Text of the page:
“Afoot and lighthearted, I take to the open road. Healthy, free the world before me. The long brown path before me leading wherever I choose.” (Walt Whitman, Song of the Open Road.
Are you ready to resume travel again as the Corona pandemic threat in our country fades into a semblance of normalcy? Yes, the CDC has finally given Americans the go-ahead to take off their masks and not be overly mindful of social distancing if they’ve been fully vaccinated form the Corona virus. Of course, long distancing cruising and airline travel remains an uncertain proposition for now, given current restrictions in place for crossing international borders. So why not instead take to the highways and explore your own country by way of a road trip endeavor this summer? As I often reiterate in my blog, you don’t necessarily have to venture far from home to experience the benefits of travel. So I like to think that as you pick places to visit either close by or afar from your home, you can fill in the spaces between these destination dots with lesser known sites of new interest to visit along the way. I would then particularly recommend using “Atlas Obscura” or “Trip Advisor” as online reference sources to find unusual sites to to visit according to your interests at the time.
Without hesitation then, Ruth and I will take off on a shorter road trip adventure in the U.S., further east than usual, in early July. Feeling less threatened now to visit crowded places because of these recent pandemic rulings, this trip will take place with a more of an urban, big city feel. This latest vacation for Ruth and I through the Deep South, Midwest, and Mid- Atlantic coast region has been more efficiently planned as a result of my participation in a “Virtual Travel & Adventure Show” digital event this past week. Focusing on my desired theme of “slower travel” through road tripping this year, I obtained a better “feel” at this conference for contemporary trends in driving vacations. I particularly enjoyed listening to veteran road trippers reveal their time tested, travel tips during several webinair topic sessions. I similarly savored those live “ Zoom” chats with various U.S. state experts to clarify in Q&A style, some personal matters of concern.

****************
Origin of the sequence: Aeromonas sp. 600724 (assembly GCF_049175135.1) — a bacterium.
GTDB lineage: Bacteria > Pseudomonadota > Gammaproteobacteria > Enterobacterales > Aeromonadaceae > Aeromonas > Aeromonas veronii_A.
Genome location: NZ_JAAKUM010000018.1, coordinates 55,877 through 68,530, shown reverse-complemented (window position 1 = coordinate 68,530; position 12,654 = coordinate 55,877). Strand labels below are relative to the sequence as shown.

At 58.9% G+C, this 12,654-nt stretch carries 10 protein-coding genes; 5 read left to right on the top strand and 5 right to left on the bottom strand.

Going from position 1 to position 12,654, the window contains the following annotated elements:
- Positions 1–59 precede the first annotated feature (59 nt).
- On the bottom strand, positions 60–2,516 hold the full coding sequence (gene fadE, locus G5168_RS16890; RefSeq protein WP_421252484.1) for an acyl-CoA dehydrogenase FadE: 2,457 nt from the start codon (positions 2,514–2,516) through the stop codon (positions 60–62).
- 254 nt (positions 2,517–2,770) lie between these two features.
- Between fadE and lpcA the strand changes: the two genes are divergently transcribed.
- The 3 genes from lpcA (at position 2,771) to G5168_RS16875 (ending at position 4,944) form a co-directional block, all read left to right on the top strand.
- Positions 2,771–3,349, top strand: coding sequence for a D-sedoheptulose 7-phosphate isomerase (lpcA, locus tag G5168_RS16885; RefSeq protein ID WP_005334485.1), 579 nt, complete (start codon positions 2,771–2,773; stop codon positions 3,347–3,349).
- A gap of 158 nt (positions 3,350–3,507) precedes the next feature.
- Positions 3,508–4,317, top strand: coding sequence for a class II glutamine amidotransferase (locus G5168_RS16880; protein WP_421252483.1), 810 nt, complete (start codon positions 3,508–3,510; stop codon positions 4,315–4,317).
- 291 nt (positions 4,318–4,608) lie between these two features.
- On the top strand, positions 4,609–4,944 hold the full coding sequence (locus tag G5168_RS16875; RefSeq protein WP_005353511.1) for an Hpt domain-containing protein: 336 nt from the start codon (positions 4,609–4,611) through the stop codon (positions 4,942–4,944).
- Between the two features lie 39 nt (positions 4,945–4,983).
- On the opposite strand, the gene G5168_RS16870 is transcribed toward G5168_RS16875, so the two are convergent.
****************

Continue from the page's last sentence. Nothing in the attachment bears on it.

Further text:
A few general learnings “ stood out” most to me during these conference sessions:
(1) Be cognizant of time constraints by managing shorter drives each day to free up more time to visit lesser known places along the away.
(2) Be mindful of current COVID alerts in each state you visit that might vary from CDC easing of mask and social distancing guidelines nationwide.
(3) Take more time to read relevant literature that disseminates useful road trip topics like American Road Magazine.
(4) Take what you need in road trip trip packing but become more mindful of vehicle space limitations dictated by how much stuff you acquire along the way.
(5) Road trip drives are not the time to impress others with how impressively you look. So dress comfortably for “those long, hot days you likely will likely experience during the summer.
During the “Virtual Travel & Adventure Show, I also gained road trip knowledge during the featured speaker presentation at the Main Exhibit Hall that evening. For I listened with interest as world renowned author Patricia Schultz, highlighted various American road trip itinerary options to consider from the latest American version of her book, “1,000 Places To See Before You Die.”
One particular route description during Patricia’s speech definitely “caught my eye.”, as described briefly below. Imagine taking your time to drive the 1,500 miles distance south along the eastern portion of our country from the New England to Florida. Gaze wondrously at a serene lake or mountain setting as you cross over a 19th century covered bridge in Vermont or New Hampshire. Find a more relaxing alternative to the urban frenzy of Manhattan Island and head into the quiet remoteness of New York’s Catskills or Adirondack Mountains. Take a slow paced buggy ride in Pennsylvania Dutch country to obtain an intimate glimpse of Amish culture. Be daring in the Smoky Mountains of North Carolina and try horseback riding along a shady trail. Walk amidst amazing Magnolia gardens and plantations in historic Charleston, South Carolina and Savannah, Georgia and feel what life was like in antebellum times prior to the Civil War. Pamper your body and sip a cool drink in sun tan stillness at your favorite beachside spot in South Florida or the Florida Keys. In your mind, you might even already be there in one of these inviting places!